HELP !...finding a subnet broadcast address....

RyanCorbettRyanCorbett MemberMember Posts: 54 ■■■□□□□□□□
either wendell odom has lost his grapes or i just need a break...either way, i'm pissed because i've hit a wall when everything regarding subnetting was going so well ( although, it has not been the easiest thing to learn )...odom is talking about " drawing vertical lines through rightmost binary 1s/counting up 0s "...i'm fed UP !!...point blank; how does one find the subnet broadcast address when the subnet number and IP are known ?....a simple Boolean AND will not suffice; something tricky has to be done at the end that i can't quite wrap my brain around ( too much coffee today, perhaps ?....i dunno )...odom simply has trouble explaining it....i'd appreciate any help from any CCENTs/CCNAs out there...thanks, guys !....icon_cry.gif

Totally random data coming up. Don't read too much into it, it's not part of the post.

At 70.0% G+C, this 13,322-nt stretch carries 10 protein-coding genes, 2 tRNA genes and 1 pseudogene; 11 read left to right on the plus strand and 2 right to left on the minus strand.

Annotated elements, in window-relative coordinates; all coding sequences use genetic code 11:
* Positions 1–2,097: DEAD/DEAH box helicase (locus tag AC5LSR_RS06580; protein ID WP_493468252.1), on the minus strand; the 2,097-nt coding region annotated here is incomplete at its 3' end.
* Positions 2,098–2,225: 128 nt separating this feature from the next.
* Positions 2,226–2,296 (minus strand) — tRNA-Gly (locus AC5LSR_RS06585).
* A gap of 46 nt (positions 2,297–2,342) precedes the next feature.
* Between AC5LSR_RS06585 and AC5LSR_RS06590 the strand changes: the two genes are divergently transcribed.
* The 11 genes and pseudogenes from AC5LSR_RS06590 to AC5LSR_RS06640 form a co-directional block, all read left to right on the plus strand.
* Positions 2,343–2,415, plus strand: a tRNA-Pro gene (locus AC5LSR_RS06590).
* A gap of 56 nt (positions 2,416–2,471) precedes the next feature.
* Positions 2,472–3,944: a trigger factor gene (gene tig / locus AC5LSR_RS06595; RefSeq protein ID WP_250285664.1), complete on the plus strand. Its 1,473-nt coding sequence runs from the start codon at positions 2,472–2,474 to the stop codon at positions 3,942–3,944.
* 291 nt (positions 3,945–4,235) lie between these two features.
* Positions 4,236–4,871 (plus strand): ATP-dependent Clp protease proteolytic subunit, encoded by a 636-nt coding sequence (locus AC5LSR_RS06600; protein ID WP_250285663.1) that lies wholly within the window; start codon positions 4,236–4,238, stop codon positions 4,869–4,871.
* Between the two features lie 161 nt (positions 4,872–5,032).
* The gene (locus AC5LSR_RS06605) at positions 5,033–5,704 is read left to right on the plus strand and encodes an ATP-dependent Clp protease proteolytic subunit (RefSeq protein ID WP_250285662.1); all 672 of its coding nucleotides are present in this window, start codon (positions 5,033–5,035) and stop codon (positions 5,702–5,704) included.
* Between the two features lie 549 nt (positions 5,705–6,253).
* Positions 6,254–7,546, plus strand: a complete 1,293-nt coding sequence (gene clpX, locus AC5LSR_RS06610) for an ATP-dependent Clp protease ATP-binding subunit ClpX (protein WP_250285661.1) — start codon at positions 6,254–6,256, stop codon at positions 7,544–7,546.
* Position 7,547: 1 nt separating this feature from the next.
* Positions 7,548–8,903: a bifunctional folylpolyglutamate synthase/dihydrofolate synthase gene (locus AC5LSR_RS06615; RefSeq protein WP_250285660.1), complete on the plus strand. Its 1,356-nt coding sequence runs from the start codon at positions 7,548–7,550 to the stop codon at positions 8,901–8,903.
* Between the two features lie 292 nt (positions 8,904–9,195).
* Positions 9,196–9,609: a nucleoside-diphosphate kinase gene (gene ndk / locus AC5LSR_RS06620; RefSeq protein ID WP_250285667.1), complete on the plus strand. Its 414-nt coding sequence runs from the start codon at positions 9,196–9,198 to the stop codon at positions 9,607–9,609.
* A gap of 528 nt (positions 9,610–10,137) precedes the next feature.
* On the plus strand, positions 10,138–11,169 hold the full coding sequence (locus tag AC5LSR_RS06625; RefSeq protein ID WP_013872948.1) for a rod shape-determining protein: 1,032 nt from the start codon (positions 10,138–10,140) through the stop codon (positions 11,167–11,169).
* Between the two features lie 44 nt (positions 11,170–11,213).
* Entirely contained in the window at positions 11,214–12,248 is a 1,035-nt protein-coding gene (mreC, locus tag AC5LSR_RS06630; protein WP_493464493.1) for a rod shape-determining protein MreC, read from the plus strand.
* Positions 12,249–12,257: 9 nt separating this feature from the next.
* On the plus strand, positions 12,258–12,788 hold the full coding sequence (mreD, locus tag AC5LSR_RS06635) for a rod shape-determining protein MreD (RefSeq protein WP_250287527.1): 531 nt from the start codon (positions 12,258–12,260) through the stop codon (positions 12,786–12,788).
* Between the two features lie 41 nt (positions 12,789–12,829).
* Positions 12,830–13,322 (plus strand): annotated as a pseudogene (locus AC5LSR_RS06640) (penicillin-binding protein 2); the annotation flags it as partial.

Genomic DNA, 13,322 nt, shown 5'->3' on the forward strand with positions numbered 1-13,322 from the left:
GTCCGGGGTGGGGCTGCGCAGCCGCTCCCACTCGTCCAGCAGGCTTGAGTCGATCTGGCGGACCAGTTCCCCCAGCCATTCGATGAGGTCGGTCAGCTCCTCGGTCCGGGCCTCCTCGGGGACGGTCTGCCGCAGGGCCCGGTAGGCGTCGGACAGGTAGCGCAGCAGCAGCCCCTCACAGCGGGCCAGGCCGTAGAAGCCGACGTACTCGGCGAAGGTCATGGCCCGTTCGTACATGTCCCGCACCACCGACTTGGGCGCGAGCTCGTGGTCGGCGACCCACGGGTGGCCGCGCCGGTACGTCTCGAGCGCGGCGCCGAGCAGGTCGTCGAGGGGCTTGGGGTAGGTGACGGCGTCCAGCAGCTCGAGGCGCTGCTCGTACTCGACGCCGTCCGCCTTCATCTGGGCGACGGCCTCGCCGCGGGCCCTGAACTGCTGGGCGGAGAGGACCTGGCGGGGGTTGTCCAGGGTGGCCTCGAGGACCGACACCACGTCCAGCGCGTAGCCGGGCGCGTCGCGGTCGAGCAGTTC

Comments

  • pham0329pham0329 Senior Member Member Posts: 556
    If you know the subnet number, I'm assuming you also know how to find the range based on the mask? If so, the broadcast address is the last ip in the range, or the address where all the host bits are 1s
  • RyanCorbettRyanCorbett Member Member Posts: 54 ■■■□□□□□□□
    pham0329 wrote: »
    If you know the subnet number, I'm assuming you also know how to find the range based on the mask? If so, the broadcast address is the last ip in the range, or the address where all the host bits are 1s

    maybe i did at one point, but have since forgotten how to do it....thanks, though !
  • techie2012techie2012 Network Engineer Member Posts: 150